How to Naturally Color Soap with Plants, Roots, and Clays
When I first began making soap, I was just concerned about the soap lathering and being natural. As I got better at soap making, though, my creative side took over, and I decided to begin experimenting with plant and clay-based colorants. I've had all kinds of experiences, ranging from, "OOPS!" "Meh." and "Totally AWESOME!."
I'm here to share with you what has worked for me in the realm of coloring hand made soap naturally. By the way, these colorants can be used in all methods of soap making: Melt & Pour, Cold Process, and Hot Process.
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How to Use Natural Colorants in Your Home Made Soap:
There are several ways you can color your soaps naturally using herbs and clays. Here are some ideas.
Plants from the earth are a wonderful way to color your soaps!
You can create teas, which can be substituted for a portion (or all) of the water in a soap recipe. You can also powder the leaves for a grainier look.
You’ll need to powder the roots, leaves, berries as finely as possible if you choose to use powdered herbs for your soaps.
I'll also strain to get the finest particles I can if they turn out on the coarse side (as in annatto---I have a hard time getting a fine powder). You may have darker speckles with some roots and berries, but I have found the leaves grind very well.
I put the powdered herb into the oil part of the soap, before mixing to trace.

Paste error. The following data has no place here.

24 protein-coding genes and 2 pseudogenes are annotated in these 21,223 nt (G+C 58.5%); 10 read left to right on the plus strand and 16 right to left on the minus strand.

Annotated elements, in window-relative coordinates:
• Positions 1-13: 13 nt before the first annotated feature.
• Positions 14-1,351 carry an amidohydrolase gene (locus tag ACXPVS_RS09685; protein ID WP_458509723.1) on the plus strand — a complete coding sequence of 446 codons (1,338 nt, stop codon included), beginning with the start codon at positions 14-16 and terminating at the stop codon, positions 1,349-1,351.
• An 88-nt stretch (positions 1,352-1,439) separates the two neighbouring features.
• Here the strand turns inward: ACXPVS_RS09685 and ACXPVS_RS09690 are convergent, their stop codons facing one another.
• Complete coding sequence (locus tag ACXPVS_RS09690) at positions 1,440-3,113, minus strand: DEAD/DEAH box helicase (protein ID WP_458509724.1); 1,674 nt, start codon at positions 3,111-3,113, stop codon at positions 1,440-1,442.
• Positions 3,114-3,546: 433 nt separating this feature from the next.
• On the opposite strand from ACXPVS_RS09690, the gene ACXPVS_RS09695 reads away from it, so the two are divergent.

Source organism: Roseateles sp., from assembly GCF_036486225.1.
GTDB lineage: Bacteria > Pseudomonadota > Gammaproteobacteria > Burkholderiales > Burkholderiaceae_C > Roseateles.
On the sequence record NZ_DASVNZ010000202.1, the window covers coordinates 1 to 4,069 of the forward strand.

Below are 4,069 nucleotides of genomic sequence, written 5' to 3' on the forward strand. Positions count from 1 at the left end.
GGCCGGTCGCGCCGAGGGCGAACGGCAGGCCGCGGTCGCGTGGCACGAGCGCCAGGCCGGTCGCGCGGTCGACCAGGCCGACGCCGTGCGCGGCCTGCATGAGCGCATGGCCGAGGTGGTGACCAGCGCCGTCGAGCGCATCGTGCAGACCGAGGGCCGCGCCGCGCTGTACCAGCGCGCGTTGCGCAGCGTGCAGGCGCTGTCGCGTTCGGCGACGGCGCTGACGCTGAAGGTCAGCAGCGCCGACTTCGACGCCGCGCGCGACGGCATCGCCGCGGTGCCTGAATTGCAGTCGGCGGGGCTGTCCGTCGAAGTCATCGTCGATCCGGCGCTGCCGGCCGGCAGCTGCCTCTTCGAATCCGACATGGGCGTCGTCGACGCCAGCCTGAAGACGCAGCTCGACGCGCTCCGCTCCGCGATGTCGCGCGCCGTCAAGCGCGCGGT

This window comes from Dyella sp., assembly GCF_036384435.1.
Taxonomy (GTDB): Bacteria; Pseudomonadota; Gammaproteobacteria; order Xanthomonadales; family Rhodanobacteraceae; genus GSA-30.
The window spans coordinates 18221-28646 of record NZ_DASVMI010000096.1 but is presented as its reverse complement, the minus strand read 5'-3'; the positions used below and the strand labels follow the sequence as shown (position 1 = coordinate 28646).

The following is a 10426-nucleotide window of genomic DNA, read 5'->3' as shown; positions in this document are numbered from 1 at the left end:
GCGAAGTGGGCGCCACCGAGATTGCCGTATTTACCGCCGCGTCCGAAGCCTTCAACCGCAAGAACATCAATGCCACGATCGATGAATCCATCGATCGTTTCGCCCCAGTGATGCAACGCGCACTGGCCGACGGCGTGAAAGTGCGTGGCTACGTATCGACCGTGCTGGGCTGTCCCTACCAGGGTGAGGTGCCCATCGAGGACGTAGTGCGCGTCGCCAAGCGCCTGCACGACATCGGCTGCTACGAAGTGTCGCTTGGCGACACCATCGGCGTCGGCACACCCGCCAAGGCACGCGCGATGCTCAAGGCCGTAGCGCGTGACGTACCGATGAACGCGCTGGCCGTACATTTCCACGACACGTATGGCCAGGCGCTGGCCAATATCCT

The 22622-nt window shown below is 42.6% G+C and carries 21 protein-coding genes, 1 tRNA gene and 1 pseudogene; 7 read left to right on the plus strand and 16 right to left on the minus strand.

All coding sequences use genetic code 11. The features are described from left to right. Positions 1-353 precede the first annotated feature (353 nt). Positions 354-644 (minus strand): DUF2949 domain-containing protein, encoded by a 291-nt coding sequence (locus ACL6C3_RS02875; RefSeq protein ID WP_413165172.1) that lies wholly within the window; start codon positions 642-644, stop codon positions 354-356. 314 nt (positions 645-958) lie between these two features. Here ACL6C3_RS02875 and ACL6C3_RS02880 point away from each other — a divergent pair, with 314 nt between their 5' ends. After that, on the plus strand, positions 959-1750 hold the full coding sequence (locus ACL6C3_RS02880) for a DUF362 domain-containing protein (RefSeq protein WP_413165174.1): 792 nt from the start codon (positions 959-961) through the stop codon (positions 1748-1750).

The other option is to make an infusion/tea in the water portion of the soap making process. This will color the water, which will add color to the soap without the extra powders/speckles.
If you want texture from herbs such as lavender, calendula, etc., you can add these at the end of the cooking time in hot process soap making. Or before you pour the soap into the mold in cold process soap making.
You should expect most herbs you add to soap to turn a brown color. Rarely do they retain their vibrant original color through the saponification process. Calendula is the only exception I've found so far for flowers. Nettle and alfalfa will keep the soap a nice green color.
I love using clays as colorants. They add another dimension to your soap! Clays detoxify your skin and they add a wonderful "slip" to soaps. A more slippery soap makes for excellent shaving!
Clays also make for a denser and harder soap, as well. They seem to last a bit longer.